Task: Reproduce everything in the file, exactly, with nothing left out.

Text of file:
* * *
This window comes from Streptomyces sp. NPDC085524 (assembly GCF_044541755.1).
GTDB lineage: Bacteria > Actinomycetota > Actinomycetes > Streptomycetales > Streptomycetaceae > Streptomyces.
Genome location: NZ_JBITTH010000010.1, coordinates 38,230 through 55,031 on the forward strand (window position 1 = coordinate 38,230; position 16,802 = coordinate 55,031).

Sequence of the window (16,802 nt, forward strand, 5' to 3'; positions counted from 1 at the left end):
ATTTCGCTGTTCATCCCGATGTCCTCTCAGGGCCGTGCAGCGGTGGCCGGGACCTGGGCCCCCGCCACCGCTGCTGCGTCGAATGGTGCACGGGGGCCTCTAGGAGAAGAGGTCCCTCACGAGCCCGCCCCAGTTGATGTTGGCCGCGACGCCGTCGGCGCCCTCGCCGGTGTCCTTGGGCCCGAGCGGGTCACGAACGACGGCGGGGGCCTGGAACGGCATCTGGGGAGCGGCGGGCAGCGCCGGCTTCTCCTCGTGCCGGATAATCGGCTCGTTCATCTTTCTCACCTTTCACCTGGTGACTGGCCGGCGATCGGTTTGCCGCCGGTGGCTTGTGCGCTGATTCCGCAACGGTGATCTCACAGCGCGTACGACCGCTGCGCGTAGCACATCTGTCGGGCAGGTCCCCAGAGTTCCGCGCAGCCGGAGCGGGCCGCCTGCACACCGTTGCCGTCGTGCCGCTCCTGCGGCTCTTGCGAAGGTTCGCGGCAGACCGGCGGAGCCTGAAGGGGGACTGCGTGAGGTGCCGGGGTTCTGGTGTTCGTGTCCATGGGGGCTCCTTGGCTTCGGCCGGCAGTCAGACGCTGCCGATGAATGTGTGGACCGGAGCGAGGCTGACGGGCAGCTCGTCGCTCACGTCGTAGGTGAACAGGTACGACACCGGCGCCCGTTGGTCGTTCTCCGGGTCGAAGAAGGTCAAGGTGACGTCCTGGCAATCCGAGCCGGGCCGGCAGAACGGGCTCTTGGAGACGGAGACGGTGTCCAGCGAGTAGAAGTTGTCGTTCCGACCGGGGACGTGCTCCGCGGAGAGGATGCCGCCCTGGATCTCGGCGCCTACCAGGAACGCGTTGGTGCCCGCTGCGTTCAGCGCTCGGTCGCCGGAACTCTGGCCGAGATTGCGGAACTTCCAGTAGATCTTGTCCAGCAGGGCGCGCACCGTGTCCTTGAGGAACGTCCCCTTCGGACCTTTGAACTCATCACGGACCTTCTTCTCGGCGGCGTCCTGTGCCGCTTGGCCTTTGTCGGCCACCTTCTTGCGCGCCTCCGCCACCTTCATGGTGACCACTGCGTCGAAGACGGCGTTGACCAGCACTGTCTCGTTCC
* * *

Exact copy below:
This window comes from Streptomyces sp. NPDC085524 (assembly GCF_044541755.1).
GTDB lineage: Bacteria > Actinomycetota > Actinomycetes > Streptomycetales > Streptomycetaceae > Streptomyces.
Genome location: NZ_JBITTH010000010.1, coordinates 38,230 through 55,031 on the forward strand (window position 1 = coordinate 38,230; position 16,802 = coordinate 55,031).

Sequence of the window (16,802 nt, forward strand, 5' to 3'; positions counted from 1 at the left end):
ATTTCGCTGTTCATCCCGATGTCCTCTCAGGGCCGTGCAGCGGTGGCCGGGACCTGGGCCCCCGCCACCGCTGCTGCGTCGAATGGTGCACGGGGGCCTCTAGGAGAAGAGGTCCCTCACGAGCCCGCCCCAGTTGATGTTGGCCGCGACGCCGTCGGCGCCCTCGCCGGTGTCCTTGGGCCCGAGCGGGTCACGAACGACGGCGGGGGCCTGGAACGGCATCTGGGGAGCGGCGGGCAGCGCCGGCTTCTCCTCGTGCCGGATAATCGGCTCGTTCATCTTTCTCACCTTTCACCTGGTGACTGGCCGGCGATCGGTTTGCCGCCGGTGGCTTGTGCGCTGATTCCGCAACGGTGATCTCACAGCGCGTACGACCGCTGCGCGTAGCACATCTGTCGGGCAGGTCCCCAGAGTTCCGCGCAGCCGGAGCGGGCCGCCTGCACACCGTTGCCGTCGTGCCGCTCCTGCGGCTCTTGCGAAGGTTCGCGGCAGACCGGCGGAGCCTGAAGGGGGACTGCGTGAGGTGCCGGGGTTCTGGTGTTCGTGTCCATGGGGGCTCCTTGGCTTCGGCCGGCAGTCAGACGCTGCCGATGAATGTGTGGACCGGAGCGAGGCTGACGGGCAGCTCGTCGCTCACGTCGTAGGTGAACAGGTACGACACCGGCGCCCGTTGGTCGTTCTCCGGGTCGAAGAAGGTCAAGGTGACGTCCTGGCAATCCGAGCCGGGCCGGCAGAACGGGCTCTTGGAGACGGAGACGGTGTCCAGCGAGTAGAAGTTGTCGTTCCGACCGGGGACGTGCTCCGCGGAGAGGATGCCGCCCTGGATCTCGGCGCCTACCAGGAACGCGTTGGTGCCCGCTGCGTTCAGCGCTCGGTCGCCGGAACTCTGGCCGAGATTGCGGAACTTCCAGTAGATCTTGTCCAGCAGGGCGCGCACCGTGTCCTTGAGGAACGTCCCCTTCGGACCTTTGAACTCATCACGGACCTTCTTCTCGGCGGCGTCCTGTGCCGCTTGGCCTTTGTCGGCCACCTTCTTGCGCGCCTCCGCCACCTTCATGGTGACCACTGCGTCGAAGACGGCGTTGACCAGCACTGTCTCGTTCC